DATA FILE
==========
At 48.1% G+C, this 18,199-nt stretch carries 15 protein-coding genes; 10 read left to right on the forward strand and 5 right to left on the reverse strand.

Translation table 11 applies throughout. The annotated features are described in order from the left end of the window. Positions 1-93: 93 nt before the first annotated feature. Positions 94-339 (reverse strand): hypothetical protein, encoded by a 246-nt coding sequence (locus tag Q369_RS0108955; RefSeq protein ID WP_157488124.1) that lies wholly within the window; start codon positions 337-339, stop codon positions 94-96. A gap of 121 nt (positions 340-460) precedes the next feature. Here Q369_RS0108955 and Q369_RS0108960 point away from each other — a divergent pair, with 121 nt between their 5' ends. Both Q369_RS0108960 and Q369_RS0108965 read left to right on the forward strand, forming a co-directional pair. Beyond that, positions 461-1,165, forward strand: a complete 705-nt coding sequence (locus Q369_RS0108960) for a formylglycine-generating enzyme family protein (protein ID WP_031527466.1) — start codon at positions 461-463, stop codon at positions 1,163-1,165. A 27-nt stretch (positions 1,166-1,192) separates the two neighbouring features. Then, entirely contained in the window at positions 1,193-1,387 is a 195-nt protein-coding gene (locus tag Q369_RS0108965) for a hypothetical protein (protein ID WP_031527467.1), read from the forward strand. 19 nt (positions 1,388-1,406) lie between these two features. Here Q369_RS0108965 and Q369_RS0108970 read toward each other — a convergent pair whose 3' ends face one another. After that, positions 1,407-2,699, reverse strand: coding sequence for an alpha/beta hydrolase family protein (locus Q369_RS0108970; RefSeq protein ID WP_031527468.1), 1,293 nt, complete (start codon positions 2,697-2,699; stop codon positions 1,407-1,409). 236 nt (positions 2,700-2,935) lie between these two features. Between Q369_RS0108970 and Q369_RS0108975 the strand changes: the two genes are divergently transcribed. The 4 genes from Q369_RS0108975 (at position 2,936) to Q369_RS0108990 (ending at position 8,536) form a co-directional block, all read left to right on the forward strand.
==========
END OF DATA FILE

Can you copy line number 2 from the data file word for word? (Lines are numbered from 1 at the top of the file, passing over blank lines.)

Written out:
Translation table 11 applies throughout. The annotated features are described in order from the left end of the window. Positions 1-93: 93 nt before the first annotated feature. Positions 94-339 (reverse strand): hypothetical protein, encoded by a 246-nt coding sequence (locus tag Q369_RS0108955; RefSeq protein ID WP_157488124.1) that lies wholly within the window; start codon positions 337-339, stop codon positions 94-96. A gap of 121 nt (positions 340-460) precedes the next feature. Here Q369_RS0108955 and Q369_RS0108960 point away from each other — a divergent pair, with 121 nt between their 5' ends. Both Q369_RS0108960 and Q369_RS0108965 read left to right on the forward strand, forming a co-directional pair. Beyond that, positions 461-1,165, forward strand: a complete 705-nt coding sequence (locus Q369_RS0108960) for a formylglycine-generating enzyme family protein (protein ID WP_031527466.1) — start codon at positions 461-463, stop codon at positions 1,163-1,165. A 27-nt stretch (positions 1,166-1,192) separates the two neighbouring features. Then, entirely contained in the window at positions 1,193-1,387 is a 195-nt protein-coding gene (locus tag Q369_RS0108965) for a hypothetical protein (protein ID WP_031527467.1), read from the forward strand. 19 nt (positions 1,388-1,406) lie between these two features. Here Q369_RS0108965 and Q369_RS0108970 read toward each other — a convergent pair whose 3' ends face one another. After that, positions 1,407-2,699, reverse strand: coding sequence for an alpha/beta hydrolase family protein (locus Q369_RS0108970; RefSeq protein ID WP_031527468.1), 1,293 nt, complete (start codon positions 2,697-2,699; stop codon positions 1,407-1,409). 236 nt (positions 2,700-2,935) lie between these two features. Between Q369_RS0108970 and Q369_RS0108975 the strand changes: the two genes are divergently transcribed. The 4 genes from Q369_RS0108975 (at position 2,936) to Q369_RS0108990 (ending at position 8,536) form a co-directional block, all read left to right on the forward strand.